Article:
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Shue only had a learner's permit when she and her pals would "borrow" her stepdad's car and head for the beach. They would catch some rays, flirt with the boys and then speed back home.
"I didn't get caught much, which allowed me to do so many more things," she says. "I don't even want to talk about what I did in college."
By the time Shue found success as an actress, she was typecast as the ultimate girl next door. She was all sweetness and light in such confections as "The Karate Kid" (1984), "Adventures in Babysitting" (1987), "Cocktail" (1988), "Hearts and Souls" (1993) and the three "Back to the Future" movies (1985, 1989 and 1990).
But the Wild Child was just waiting to show her true colors. "Leaving Las Vegas," for which she earned her first Best Actress nomination, fit the bill. Her performance as a down-and-out call girl was a scalding revelation.
However, that was last year, which in Hollywood time is long, long ago. This year, Shue has a trio of more conventional projects on tap. She'll play a 19th-century courtesan alongside Jessica Lange in an upcoming adaptation of Balzac's "Cousin Bette." She's Val Kilmer's love match in the $75-million action film "The Saint," due next summer. And in "The Trigger Effect," opening Friday, she's the object of desire for Kyle MacLachlan and Dermot Mulroney.
"The great roles are still the ones you have to fight for," Shue, 32, maintains. "And that won't change, because there are so few of them to go around, especially if you're a woman. In a lot of ways, it's still the same game for me."
David Koepp's "The Trigger Effect," a what-if thriller about a week-long black-out, isn't in the same league as "Leaving Las Vegas," but it allows Shue another chance to strut her stuff. It's a tribute to her edgy turn that even the most prosaic domestic scenes bristle with the tension of a downed electric wire.
"I've always liked Elisabeth on screen, but all she was ever allowed to show was her beauty. I knew she was capable of so much more," says Koepp.
Shue contributed heavily to developing the role of a suburban mom who has repressed her free-spirited nature for the sake of her straight-laced hubby (MacLachlan), Koepp points out.
"I made the movie a few months before `Leaving Las Vegas' came out because I really needed to work," Shue says. "But now I'm glad I did it. I learned that a woman who has a baby and lives in suburbia is just as complex and interesting -- and has as much pain and as many desires -- as someone who lives on the street."
The movie, Koepp's first as a director after scripting "Jurassic Park" (1993) and "Carlito's Way" (1993), concerns characters who, deep within, have the potential for anti-social behavior.
Like her character, Shue admits to being transfixed by spontaneous street-level drama. Car wrecks fascinate her. So do natural disasters. A blackout would be a turn-on.
"I wish I had been in L.A. for the power outtage," she says. "I would have been out on the street, checking out what was going on. That would have been so cool. Once the danger came toward my house, I'd be very afraid. But then I'd get more excited by the fear."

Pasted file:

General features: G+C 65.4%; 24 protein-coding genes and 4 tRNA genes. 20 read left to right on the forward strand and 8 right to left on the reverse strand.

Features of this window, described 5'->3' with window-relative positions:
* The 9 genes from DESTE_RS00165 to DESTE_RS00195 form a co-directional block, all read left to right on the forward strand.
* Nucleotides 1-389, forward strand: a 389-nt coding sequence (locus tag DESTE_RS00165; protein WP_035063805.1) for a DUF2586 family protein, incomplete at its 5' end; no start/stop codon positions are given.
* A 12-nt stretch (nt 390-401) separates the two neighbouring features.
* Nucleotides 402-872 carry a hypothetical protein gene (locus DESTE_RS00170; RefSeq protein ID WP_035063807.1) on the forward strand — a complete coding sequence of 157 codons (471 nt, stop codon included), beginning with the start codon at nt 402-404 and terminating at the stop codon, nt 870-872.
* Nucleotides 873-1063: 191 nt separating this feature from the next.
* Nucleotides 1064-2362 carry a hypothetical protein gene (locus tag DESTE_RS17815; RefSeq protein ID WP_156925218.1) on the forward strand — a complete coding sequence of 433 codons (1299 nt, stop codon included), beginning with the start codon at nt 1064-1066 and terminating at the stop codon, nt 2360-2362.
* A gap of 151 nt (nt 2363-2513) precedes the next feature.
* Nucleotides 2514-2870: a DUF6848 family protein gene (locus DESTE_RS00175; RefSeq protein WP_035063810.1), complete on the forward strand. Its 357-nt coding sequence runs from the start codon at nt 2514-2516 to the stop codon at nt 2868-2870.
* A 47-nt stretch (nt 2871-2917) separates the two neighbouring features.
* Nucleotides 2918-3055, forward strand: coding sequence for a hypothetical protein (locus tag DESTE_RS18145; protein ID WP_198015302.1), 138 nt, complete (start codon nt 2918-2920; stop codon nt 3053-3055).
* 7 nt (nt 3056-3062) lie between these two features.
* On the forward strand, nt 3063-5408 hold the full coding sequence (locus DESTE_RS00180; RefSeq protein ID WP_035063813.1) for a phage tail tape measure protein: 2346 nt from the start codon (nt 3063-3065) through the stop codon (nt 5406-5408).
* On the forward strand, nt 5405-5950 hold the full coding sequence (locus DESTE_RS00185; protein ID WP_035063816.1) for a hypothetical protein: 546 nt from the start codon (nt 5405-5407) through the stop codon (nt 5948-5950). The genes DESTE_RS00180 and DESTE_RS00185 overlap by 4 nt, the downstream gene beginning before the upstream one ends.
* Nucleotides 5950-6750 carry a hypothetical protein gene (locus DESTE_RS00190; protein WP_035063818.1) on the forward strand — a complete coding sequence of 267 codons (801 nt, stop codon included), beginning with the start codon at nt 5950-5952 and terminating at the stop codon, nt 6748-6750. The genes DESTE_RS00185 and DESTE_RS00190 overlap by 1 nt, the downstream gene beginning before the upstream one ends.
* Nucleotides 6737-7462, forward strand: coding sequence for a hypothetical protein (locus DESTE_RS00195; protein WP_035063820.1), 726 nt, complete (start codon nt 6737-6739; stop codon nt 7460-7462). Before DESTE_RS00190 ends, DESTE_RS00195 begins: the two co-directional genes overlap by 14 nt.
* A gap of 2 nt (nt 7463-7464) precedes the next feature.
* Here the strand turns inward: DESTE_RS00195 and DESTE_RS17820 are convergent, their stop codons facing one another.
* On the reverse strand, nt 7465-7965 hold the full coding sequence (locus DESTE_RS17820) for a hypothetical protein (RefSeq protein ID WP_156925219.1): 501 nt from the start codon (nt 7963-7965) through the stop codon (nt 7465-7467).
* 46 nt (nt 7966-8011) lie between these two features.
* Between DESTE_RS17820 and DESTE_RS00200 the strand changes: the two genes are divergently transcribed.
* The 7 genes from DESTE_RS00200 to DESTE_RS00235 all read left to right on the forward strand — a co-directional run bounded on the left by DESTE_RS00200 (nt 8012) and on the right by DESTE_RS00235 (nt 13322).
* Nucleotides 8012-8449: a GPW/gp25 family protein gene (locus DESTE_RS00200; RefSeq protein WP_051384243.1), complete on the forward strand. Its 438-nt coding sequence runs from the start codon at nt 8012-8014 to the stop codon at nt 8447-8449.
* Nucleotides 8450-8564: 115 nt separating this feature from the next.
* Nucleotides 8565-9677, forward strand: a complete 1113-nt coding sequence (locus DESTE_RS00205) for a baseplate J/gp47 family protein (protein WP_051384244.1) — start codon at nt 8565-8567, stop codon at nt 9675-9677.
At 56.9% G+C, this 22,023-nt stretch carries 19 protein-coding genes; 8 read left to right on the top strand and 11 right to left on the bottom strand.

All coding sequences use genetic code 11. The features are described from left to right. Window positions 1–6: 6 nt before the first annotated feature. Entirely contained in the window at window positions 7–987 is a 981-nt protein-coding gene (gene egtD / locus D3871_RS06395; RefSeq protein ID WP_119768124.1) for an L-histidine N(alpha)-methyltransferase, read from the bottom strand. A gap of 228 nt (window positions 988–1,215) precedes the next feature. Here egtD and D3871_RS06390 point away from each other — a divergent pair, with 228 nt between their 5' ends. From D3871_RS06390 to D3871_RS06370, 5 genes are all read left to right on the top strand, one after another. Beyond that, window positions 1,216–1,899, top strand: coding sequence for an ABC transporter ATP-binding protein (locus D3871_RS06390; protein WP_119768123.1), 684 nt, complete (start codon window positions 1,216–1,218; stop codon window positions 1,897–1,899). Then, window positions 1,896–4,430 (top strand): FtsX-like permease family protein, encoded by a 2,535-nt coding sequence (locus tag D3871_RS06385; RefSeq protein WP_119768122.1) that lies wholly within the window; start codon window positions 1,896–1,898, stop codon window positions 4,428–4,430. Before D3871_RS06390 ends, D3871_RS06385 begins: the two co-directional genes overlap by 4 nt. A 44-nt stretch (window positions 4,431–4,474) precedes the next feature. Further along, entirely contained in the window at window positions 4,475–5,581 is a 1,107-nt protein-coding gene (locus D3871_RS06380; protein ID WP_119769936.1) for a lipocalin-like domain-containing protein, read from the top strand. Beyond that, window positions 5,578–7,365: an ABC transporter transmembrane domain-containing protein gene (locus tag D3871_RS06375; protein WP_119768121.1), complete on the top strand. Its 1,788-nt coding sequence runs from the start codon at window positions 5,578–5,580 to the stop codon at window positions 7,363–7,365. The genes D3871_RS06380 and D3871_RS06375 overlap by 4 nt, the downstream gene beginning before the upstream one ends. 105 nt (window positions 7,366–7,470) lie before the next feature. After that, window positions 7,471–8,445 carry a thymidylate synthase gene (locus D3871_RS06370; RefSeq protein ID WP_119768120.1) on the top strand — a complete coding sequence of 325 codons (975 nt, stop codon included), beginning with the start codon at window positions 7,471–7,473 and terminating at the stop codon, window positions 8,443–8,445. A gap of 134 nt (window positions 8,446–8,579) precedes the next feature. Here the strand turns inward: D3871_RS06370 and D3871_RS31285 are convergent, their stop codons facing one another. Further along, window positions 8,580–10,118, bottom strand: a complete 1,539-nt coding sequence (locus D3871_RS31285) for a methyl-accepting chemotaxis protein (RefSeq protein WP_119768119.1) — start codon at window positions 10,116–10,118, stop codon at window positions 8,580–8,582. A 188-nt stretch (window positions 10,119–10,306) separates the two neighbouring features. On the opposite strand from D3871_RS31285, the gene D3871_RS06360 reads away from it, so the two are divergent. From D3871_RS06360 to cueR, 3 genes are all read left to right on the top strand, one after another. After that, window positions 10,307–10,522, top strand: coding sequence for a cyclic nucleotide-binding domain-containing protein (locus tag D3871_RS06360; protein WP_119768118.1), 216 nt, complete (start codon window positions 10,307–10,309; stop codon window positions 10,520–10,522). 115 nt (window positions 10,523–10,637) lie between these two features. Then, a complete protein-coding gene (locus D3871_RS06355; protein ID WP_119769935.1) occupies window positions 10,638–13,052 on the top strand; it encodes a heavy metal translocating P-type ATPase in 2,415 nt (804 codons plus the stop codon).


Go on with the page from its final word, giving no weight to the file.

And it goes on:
Shue isn't kidding about facing her fears. The worry of working with the reportedly difficult Val Kilmer didn't stop her from accepting the role of a shy electro-chemist in "The Saint."
"I heard all of these awful stories about Val," she admits, "but I had an incredibly good experience working with him."
If there's a downside to Shue's sudden success, it's the scrutiny she's received from the tabloids. Asked about published reports that she's leaving her husband of two years, TV director Davis Guggenheim, for Kilmer, Shue breaks into a big smile.
"They must be desperate for stories to make up a romance between me and Val. At a certain point, you have to have a sense of humor about it, but the last few weeks have been tough. They said I was having an affair with Tom Cruise during `Cocktail,' which is the most absurd thing I'd ever heard."
Shue's sunny disposition might belie it, but she has had a difficult life. Her parents separated when she was in the fourth grade, forcing her bank-exec mom to take a job in Manhattan. Shue grew up surrounded by three brothers, one of whom is "Melrose Place's" hunky Andrew Shue, "knowing only sports and competition."
Says the actress, "My childhood was male-dominated. It was great, but also very painful. Looking back after years of therapy, I realize that my wanting to act had nothing to do with making money and everything to do with needing attention and wanting to express myself and investigate my sexuality."
It was the accidental death of her younger brother, Will, eight years ago that originally convinced Shue to seek therapy. The actress watched in horror as her brother, then 28, was impaled on a tree branch after swinging from a rope that broke mid-swing. Shue believes her performance in "Leaving Las Vegas" was fueled by her own sorrow.
"Will's death taught me not to be afraid to express my vulnerability, that rawness inside myself that I tried so long to protect. `Leaving Las Vegas' proved to me that strength comes from vulnerability. And that's something I always have to remember."